Supreme Court debates legality of Biden's student debt relief plan
The Supreme Court heard arguments on the legality of President Joe Biden’s plan to write off $430 billion in student debt for some 40 million borrowers.
An attorney for the administration answered questions from the justices as they heard the case, representing a kind of test of the executive branch’s authority.
Recall that nine Supreme Court justices are hearing the Biden administration’s appeal of two lower court decisions blocking a policy he announced last August over lawsuits by six conservative states and two student loan borrowers opposing the plan.
The administration’s plan calls for forgiveness of up to $10,000 in student debt for borrowers whose income is below $125,000 a year. It also proposes debt forgiveness of up to $20,000 for Pell Grant recipients – which would affect about 6 million students from low-income families.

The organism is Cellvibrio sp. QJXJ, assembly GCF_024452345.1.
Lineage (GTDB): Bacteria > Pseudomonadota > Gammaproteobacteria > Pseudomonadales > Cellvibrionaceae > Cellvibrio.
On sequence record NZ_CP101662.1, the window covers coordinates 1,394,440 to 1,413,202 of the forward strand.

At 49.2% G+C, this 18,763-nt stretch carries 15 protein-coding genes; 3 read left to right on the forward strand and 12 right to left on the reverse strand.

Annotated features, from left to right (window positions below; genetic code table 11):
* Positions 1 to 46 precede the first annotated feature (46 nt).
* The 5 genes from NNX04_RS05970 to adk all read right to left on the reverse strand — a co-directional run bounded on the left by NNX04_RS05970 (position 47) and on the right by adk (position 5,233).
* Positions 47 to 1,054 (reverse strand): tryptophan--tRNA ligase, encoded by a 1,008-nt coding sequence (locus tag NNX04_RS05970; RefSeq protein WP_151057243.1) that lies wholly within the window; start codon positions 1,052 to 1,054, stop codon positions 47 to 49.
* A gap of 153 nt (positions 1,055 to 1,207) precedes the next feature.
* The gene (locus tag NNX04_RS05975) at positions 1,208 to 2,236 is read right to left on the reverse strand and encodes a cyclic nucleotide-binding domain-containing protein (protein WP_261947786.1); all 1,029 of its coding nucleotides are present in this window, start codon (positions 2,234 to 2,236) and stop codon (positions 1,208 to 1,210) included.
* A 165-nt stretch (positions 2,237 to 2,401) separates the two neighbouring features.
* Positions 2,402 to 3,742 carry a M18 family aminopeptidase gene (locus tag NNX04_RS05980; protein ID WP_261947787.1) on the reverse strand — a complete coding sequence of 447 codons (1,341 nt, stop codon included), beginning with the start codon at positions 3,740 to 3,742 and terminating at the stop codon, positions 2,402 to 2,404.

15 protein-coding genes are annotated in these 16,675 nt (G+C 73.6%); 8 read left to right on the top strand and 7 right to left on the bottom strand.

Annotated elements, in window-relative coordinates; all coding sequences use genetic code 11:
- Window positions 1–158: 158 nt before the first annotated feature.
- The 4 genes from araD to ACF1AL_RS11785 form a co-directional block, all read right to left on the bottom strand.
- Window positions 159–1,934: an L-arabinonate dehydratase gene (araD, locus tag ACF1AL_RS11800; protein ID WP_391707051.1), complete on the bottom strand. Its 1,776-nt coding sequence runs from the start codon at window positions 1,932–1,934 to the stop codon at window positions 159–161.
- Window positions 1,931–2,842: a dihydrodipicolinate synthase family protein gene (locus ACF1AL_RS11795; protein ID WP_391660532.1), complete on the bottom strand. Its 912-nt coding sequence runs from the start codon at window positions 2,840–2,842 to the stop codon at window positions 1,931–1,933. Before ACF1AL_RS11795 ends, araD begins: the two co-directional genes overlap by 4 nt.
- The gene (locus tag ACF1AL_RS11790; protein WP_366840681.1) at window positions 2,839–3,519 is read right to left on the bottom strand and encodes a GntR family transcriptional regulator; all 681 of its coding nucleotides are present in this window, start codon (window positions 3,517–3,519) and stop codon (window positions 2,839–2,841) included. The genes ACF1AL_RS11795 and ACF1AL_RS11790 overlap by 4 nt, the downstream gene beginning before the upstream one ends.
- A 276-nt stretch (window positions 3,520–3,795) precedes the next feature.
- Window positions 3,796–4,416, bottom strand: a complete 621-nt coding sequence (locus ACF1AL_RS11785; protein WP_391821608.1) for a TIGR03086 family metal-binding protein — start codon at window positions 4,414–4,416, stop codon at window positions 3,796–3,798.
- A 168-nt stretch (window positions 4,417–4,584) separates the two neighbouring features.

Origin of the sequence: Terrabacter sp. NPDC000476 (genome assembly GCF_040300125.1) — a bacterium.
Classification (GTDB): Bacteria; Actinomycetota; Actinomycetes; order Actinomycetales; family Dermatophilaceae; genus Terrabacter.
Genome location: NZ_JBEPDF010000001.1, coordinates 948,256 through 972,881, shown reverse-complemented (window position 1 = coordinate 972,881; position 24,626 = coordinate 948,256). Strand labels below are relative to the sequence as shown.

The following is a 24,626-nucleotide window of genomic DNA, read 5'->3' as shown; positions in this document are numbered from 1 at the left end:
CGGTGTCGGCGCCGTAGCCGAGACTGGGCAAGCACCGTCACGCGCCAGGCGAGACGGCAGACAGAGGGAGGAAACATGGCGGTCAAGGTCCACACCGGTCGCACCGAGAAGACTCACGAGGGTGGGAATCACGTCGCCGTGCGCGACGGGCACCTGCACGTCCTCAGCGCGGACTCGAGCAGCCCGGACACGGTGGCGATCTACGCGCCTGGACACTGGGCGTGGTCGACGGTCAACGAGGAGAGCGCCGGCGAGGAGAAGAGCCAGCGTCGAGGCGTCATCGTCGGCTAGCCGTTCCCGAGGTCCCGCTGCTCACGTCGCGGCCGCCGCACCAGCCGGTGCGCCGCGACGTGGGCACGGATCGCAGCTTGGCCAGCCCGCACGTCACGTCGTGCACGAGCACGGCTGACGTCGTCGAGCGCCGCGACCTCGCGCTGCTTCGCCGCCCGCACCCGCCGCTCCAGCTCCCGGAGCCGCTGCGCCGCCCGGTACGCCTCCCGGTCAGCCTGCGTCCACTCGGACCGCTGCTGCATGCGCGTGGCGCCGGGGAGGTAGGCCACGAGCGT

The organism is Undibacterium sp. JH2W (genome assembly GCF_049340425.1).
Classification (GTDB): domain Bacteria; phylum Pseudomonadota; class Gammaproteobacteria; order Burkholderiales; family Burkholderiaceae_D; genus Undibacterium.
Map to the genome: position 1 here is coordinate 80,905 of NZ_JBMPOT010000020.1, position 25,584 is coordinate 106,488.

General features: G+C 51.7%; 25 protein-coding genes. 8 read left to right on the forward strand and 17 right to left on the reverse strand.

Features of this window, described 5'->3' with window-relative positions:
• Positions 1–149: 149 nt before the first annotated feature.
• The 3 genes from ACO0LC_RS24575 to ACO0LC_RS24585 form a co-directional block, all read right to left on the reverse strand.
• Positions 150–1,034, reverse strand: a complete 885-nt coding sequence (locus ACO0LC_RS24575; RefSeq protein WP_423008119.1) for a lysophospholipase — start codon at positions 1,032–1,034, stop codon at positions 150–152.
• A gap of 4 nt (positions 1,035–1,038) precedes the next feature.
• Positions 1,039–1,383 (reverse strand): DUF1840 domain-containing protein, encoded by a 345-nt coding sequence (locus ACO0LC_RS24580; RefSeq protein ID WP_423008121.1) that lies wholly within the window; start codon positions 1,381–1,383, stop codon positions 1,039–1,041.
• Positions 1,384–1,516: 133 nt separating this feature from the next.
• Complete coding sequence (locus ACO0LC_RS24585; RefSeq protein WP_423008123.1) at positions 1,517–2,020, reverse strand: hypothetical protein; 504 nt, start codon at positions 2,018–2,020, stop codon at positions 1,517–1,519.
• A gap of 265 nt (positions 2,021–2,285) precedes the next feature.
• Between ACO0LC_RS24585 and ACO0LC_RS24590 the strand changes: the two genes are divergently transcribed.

Supreme Court Chief Justice John Roberts considered whether the scope of the aid announced by Biden could be considered a simple modification of the existing student-loan program, or whether it fell under the concept of “major issues” that the president must coordinate with Congress.
The plaintiffs argue that the Biden administration has failed to provide an adequate legal justification for the program.
In a message posted on Twitter, Biden wrote, “This aid is critical to the more than 40 million Americans who are recovering from the economic crisis caused by the pandemic. We are confident that it is legitimate.”
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